According to figures released by the Turkish Statistical Institute (TÜİK – TurkStat), Turkey’s unemployment rate increased marginally to 13.8% in January 2020, up from 13.7% in December 2019. The figure for the month of January of the previous year was 14.7%. The rate for January 2020 comprises all those of 15 years of age and above, and represents a total figure of unemployed of 4,362,000, a decrease of 306,000 on the figure for the same month of the previous year.
The unemployment rate for people aged between 15 and 64 was given as 14.1%, the estimated unemployment rate for those outside agriculture was given as 15.7%, and the unemployment rate among the young, which comprises of people aged between 15 and 24, was given as 24.5% in January 2020.
The number of people in the workforce in January 2020 was 27,266 thousand people, some 109 thousand more than the same month of the previous year. This labour force total was 44% of the total population over 15 years of age. The number of workers available for work in January 2020 is 31,629 thousand, a fall of 196 thousand on the same month of the previous year and 51% of the total population over 15 years of age.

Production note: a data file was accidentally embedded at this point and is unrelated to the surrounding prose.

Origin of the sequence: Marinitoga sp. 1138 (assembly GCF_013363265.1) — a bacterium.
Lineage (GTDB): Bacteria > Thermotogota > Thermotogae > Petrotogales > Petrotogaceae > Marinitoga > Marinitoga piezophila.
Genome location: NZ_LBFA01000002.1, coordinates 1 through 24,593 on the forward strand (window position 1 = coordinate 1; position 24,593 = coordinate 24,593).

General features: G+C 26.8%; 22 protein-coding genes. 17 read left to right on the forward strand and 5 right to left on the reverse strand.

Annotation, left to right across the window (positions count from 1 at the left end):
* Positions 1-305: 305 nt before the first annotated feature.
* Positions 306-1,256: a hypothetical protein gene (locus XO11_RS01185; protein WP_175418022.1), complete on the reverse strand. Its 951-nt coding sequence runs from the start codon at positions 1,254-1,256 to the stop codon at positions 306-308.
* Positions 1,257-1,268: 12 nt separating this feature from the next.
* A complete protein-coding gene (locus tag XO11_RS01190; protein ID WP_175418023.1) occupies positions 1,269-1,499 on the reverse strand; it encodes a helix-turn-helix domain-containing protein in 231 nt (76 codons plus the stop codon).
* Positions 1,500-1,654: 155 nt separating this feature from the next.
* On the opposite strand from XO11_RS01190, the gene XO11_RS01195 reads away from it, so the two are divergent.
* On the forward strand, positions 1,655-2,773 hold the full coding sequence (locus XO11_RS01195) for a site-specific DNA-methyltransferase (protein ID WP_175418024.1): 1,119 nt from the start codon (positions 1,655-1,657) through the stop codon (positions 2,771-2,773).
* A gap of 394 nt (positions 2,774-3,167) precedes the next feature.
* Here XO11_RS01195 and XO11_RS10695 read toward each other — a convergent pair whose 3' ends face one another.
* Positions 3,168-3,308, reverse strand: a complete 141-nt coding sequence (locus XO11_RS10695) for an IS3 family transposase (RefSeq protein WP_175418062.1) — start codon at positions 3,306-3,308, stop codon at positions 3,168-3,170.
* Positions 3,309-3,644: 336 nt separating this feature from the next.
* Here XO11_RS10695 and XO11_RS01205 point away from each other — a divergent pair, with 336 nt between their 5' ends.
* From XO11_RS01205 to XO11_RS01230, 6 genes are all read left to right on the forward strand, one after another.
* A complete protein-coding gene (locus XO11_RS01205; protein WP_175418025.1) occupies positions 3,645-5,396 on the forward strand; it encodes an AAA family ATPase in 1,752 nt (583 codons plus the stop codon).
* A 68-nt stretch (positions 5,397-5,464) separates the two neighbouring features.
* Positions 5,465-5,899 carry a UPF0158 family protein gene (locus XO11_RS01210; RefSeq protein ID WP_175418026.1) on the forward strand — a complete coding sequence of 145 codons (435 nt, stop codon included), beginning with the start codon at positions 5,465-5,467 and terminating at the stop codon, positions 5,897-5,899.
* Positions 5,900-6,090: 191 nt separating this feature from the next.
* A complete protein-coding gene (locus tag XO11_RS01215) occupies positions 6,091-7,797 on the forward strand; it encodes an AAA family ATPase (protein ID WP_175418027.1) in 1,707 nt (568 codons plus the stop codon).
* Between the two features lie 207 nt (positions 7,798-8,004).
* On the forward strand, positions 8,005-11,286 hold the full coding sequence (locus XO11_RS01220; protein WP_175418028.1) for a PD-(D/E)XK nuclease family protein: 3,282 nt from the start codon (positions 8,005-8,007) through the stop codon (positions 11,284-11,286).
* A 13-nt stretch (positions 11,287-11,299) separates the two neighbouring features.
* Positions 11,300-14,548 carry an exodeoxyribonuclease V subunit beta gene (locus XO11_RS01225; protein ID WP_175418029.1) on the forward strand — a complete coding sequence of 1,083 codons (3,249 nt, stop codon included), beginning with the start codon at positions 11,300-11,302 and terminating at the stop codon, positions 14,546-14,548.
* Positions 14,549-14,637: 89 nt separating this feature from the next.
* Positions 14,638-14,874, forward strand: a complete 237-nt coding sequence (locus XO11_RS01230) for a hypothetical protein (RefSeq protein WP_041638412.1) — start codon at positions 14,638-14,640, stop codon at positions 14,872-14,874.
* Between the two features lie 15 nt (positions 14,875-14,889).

There is much criticism of TurkStat’s employment statistics because of its definition of unemployed as those who have registered for unemployment within the last four weeks, whereas before 2014, this period was three months. Based on many other sources such as trade unions, the real unemployment rate is at least two times the official TurkStat calculation.
The currently official high rate in unemployment is as a result of the on-going economic crisis in Turkey and the contraction in the economy especially in the first half of 2019. The marginal increase in January is despite the 6% growth in the economy in the fourth quarter of 2019. This is because growth has been created by cheaper credit which has pushed up consumer spending and imports rather than any significant increase in investment and production levels. Since the economic recession is expected to continue during 2020, no immediate improvement in employment levels is expected. The unemployment rate was recently as high as 14.7% in February 2019 which was the highest monthly rate since it hit 14% in 2009 following the global financial crisis.